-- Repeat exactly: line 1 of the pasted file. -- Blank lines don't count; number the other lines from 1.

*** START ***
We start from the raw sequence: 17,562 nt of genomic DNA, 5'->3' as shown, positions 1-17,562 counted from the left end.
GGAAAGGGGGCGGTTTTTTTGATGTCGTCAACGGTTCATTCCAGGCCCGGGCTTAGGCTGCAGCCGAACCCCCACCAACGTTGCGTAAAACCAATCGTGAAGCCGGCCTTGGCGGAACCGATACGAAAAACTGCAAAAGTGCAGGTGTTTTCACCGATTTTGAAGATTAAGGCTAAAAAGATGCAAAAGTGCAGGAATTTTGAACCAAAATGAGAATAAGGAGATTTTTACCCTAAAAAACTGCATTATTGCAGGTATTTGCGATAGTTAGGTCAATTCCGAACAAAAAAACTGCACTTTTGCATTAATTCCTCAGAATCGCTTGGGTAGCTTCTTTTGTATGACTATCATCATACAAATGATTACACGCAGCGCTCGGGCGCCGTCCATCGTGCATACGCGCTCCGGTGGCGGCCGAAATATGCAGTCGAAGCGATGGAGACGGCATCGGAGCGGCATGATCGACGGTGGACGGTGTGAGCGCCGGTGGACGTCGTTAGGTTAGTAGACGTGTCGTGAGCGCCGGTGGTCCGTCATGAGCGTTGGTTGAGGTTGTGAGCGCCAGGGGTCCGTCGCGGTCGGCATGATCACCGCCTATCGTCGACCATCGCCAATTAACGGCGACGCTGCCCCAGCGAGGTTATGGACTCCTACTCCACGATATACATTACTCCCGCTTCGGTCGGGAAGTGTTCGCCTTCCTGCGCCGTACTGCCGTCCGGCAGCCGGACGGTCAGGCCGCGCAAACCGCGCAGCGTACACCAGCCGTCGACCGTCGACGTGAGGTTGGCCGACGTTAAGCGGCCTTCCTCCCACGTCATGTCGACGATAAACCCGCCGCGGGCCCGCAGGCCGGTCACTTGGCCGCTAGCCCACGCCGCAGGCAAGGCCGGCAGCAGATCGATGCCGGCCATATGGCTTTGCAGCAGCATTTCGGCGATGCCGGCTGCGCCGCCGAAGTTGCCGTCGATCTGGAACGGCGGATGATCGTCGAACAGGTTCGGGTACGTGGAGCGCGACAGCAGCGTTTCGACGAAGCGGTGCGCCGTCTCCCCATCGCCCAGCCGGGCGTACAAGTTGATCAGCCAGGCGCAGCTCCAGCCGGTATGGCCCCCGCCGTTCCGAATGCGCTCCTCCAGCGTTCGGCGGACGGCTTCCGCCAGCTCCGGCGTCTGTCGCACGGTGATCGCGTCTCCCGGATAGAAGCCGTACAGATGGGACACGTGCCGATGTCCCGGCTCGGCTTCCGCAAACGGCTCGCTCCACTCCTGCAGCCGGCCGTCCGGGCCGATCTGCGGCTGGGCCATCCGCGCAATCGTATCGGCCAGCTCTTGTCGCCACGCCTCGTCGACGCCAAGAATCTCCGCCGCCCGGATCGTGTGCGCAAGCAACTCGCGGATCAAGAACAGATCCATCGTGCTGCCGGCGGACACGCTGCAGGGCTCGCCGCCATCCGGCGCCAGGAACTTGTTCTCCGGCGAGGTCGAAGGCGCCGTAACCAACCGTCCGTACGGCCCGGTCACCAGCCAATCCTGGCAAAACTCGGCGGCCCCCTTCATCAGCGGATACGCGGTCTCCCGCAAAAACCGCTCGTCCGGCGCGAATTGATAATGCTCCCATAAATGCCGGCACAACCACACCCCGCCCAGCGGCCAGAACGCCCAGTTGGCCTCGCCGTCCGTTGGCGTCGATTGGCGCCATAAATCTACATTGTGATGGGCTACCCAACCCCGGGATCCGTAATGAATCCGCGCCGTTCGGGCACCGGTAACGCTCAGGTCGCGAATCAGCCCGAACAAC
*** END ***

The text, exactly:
We start from the raw sequence: 17,562 nt of genomic DNA, 5'->3' as shown, positions 1-17,562 counted from the left end.